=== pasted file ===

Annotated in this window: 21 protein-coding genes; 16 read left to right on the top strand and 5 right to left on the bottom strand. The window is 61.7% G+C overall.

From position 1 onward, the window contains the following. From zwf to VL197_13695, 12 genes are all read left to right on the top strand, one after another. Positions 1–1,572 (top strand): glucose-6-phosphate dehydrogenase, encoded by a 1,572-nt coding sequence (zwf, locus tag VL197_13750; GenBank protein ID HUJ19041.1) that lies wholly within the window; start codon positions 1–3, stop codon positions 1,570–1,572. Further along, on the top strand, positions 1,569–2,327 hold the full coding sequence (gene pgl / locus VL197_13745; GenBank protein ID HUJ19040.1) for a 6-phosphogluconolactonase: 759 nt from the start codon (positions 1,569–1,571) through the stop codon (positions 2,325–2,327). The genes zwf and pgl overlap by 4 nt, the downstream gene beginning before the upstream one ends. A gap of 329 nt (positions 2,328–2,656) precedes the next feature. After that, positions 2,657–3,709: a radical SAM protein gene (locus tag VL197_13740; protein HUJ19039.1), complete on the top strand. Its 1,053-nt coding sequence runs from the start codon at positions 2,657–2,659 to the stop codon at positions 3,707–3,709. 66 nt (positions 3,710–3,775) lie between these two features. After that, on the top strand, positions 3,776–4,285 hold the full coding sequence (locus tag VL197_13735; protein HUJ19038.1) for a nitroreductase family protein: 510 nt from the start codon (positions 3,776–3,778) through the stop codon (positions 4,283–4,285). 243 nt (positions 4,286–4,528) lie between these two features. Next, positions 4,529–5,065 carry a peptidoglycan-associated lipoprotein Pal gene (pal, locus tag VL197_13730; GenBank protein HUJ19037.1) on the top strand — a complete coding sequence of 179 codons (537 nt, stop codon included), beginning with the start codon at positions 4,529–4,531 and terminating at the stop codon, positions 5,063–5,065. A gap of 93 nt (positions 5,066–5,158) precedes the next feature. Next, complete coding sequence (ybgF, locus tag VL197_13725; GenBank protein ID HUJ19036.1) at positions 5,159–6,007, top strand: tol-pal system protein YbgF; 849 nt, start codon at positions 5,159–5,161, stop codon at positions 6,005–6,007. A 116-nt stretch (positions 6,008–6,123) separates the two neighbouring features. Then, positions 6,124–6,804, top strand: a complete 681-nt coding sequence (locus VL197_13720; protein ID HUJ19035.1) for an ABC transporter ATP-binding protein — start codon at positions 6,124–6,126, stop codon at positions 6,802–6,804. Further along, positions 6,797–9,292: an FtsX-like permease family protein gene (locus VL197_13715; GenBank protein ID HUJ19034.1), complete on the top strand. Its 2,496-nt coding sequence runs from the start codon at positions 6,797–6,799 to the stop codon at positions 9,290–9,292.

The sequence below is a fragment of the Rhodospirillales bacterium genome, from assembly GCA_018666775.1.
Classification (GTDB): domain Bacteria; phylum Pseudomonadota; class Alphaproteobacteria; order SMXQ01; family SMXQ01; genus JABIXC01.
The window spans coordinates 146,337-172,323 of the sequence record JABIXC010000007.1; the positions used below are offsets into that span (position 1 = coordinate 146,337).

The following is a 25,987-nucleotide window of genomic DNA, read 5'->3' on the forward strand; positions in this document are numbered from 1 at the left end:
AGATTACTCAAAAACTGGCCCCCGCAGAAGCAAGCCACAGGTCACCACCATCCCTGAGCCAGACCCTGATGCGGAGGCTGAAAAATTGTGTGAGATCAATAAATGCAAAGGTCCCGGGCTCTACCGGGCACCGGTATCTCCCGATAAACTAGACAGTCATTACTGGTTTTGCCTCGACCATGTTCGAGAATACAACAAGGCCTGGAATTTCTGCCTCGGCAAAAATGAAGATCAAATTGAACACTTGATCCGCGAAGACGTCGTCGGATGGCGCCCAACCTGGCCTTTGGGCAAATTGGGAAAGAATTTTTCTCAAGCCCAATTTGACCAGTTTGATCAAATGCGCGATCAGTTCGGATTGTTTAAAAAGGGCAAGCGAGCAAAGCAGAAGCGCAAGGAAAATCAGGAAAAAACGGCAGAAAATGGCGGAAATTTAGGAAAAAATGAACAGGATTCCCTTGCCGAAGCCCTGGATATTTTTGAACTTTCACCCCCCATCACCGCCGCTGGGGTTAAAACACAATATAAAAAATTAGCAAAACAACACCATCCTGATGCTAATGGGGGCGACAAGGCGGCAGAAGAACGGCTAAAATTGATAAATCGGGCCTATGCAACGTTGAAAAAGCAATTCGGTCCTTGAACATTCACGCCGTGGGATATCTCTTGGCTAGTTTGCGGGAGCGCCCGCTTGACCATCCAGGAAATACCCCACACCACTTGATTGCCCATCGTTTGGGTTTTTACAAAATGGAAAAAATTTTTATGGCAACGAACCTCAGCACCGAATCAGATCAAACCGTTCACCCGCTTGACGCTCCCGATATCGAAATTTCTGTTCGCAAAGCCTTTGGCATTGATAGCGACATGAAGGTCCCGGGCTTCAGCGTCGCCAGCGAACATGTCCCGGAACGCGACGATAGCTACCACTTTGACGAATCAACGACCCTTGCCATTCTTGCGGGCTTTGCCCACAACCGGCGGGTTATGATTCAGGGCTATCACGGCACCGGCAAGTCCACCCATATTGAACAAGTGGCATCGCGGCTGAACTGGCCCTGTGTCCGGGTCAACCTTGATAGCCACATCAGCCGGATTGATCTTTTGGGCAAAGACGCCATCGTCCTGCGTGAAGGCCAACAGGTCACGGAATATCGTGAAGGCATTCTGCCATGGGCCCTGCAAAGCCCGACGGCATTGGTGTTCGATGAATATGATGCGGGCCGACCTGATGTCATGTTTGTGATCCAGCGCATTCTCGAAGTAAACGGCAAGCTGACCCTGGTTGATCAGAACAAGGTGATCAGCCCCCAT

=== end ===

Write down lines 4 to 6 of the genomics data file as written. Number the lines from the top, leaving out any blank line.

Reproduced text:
Classification (GTDB): domain Bacteria; phylum Pseudomonadota; class Alphaproteobacteria; order SMXQ01; family SMXQ01; genus JABIXC01.
The window spans coordinates 146,337-172,323 of the sequence record JABIXC010000007.1; the positions used below are offsets into that span (position 1 = coordinate 146,337).

The following is a 25,987-nucleotide window of genomic DNA, read 5'->3' on the forward strand; positions in this document are numbered from 1 at the left end: